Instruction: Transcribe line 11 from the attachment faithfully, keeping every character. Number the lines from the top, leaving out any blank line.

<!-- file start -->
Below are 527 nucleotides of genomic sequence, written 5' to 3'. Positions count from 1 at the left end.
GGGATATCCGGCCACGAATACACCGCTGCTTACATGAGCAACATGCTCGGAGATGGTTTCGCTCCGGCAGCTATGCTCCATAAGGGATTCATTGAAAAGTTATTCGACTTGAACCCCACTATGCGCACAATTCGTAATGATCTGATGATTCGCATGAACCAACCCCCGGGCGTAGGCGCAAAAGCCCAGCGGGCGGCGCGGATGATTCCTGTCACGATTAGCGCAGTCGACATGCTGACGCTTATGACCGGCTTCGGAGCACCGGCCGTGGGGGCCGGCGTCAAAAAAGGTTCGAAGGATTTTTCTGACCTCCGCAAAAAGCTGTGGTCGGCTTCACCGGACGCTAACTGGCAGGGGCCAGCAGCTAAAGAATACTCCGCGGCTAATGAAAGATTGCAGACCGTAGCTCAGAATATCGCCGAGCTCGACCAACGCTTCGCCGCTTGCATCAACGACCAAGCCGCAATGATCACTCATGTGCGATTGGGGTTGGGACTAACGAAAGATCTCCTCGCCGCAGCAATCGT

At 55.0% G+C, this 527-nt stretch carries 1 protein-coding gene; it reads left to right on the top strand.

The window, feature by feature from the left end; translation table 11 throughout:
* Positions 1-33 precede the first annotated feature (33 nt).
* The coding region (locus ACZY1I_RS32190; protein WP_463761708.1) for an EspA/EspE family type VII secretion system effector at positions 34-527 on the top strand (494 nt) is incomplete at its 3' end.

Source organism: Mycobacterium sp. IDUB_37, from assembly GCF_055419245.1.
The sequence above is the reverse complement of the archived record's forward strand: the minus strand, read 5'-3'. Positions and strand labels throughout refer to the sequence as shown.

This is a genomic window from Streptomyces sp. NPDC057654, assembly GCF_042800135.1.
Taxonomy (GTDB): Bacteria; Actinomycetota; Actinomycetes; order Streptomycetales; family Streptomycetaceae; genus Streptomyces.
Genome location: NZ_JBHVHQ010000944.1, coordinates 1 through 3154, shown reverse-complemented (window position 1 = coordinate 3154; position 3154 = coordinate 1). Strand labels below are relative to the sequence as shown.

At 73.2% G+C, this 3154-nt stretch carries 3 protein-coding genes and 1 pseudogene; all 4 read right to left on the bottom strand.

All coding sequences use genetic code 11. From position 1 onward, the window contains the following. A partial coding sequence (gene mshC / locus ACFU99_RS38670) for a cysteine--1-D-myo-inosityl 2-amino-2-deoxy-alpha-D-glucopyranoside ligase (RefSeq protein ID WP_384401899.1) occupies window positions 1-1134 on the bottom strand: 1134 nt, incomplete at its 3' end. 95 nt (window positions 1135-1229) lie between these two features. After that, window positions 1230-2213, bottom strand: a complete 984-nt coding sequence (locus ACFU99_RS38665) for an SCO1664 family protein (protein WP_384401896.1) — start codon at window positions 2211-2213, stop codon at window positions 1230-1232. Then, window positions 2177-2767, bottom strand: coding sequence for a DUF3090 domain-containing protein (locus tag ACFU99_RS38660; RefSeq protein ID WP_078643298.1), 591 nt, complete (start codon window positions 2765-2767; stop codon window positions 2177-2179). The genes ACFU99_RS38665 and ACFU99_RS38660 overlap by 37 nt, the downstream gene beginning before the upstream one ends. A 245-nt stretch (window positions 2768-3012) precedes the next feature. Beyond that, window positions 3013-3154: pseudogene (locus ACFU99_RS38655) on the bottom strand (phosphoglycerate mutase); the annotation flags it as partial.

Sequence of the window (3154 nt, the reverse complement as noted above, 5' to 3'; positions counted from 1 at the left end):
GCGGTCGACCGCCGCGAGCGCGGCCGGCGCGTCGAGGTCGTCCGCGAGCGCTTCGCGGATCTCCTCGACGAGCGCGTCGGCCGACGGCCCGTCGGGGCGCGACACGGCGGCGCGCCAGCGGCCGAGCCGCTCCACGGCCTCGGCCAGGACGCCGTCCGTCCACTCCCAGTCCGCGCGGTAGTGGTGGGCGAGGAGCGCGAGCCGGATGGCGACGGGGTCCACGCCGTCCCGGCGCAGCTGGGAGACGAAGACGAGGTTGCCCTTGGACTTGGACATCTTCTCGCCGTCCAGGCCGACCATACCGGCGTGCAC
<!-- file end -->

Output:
Genome location: NZ_JBHVHQ010000944.1, coordinates 1 through 3154, shown reverse-complemented (window position 1 = coordinate 3154; position 3154 = coordinate 1). Strand labels below are relative to the sequence as shown.